Thailand 2009 Directed by: Manop Udomdej Cast: Sopita Sribanchuen, Kesarin Ektawatkul, Pete Thongchua
After a super-secret mission in the south of Thailand, Gunja, a CIA operative, is becoming a target herself. Escaping an attempt to assassinate her she goes AWOL for 2 years, only to resurface in Bangkok in order to find out who wants her dead and to stop another crime from happening. Needless to say that she’ll meet a couple of old friends along the way.
SUAY SAMURAI (literally: Beautiful Samurai) is another one of those Thai B-Action movies that the country and possibly the world can’t get enough of. For whatever reason we can still see a large and continuous output of this kind of stuff coming out of the kingdom and surprisingly there’s an audience out there buying into these films. Even though movies like SUAY SAMURAI may still be screened in cinemas across Thailand they without a doubt wouldn’t see the light of the silver screen ever in a western market. So make no mistake, this kind of film must generally be considered direct-to-video fare.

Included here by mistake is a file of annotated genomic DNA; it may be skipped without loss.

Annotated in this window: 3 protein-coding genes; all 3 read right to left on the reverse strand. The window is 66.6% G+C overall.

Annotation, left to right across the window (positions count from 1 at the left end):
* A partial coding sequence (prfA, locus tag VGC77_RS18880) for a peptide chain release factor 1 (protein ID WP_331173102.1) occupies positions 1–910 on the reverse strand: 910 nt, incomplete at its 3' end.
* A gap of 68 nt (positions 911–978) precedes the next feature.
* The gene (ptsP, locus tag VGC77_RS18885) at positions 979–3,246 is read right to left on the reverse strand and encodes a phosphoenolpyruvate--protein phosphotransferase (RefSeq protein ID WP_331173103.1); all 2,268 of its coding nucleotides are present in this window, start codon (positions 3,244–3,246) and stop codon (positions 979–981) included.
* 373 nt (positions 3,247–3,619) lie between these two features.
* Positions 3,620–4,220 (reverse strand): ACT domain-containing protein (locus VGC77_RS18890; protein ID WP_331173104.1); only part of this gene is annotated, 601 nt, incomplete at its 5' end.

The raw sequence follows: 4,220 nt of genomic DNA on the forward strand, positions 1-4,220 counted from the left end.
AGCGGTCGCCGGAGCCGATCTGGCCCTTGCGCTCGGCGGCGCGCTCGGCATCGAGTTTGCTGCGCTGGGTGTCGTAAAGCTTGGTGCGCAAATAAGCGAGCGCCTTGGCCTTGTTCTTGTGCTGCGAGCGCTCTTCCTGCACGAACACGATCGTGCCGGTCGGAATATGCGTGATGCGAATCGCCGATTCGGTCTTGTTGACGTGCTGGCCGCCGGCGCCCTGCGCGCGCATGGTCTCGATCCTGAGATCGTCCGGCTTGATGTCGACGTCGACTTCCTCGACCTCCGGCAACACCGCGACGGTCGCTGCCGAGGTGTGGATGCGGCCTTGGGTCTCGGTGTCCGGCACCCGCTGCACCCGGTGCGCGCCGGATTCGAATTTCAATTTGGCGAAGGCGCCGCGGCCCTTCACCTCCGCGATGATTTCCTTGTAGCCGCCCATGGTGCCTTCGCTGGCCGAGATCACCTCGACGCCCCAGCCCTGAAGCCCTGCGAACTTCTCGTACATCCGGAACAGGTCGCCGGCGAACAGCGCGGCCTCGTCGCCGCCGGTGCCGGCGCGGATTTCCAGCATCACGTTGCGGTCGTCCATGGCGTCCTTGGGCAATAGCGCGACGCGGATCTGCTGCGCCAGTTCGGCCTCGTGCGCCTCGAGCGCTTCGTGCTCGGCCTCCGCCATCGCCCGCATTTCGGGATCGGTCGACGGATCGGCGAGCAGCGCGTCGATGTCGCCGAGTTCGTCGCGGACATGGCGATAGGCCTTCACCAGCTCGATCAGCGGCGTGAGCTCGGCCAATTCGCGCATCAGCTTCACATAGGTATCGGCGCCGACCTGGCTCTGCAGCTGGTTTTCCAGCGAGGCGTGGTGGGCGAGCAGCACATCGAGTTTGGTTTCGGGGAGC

SUAY SAMURAI is not the worst of its kind, has some sense of style and solid action sequences – plus the girls look good fighting in tight clothes –, overall however this cannot deviate from the fact that the script is lousy and the cinematic appeal overall lackluster. Don’t be fooled by the sexy artwork, this always looks far better than the actual movie. Also, the film is not exactly faithful to its subject: disregard the title we’d say that SUAY SAMURAI is mix-and-match as far as martial arts styles and weaponry are concerned. Many scenes/ outfits/ designs/ choreographies are clearly inspired by the good old days of cheap ninja movies than by the more classy samurai movies of contemporary Japanese cinema. Not to forget the girls-and-guns genre, the film also more than obviously descends from the lineage of Hong Kong films of the 80s and early 90s. Yeah, it also features some villains on motorcycles, that’s friggin’ original, ain’t it?
SUAY SAMURAI is a bastard of a movie, and not a glorious one. But it may serve its purpose and kick ass for 90 minutes – if you need a companion for TV dinner SUAY SAMURAI could be your choice. Everyone else will wish THE VANQUISHER is more like THE VANISHER.
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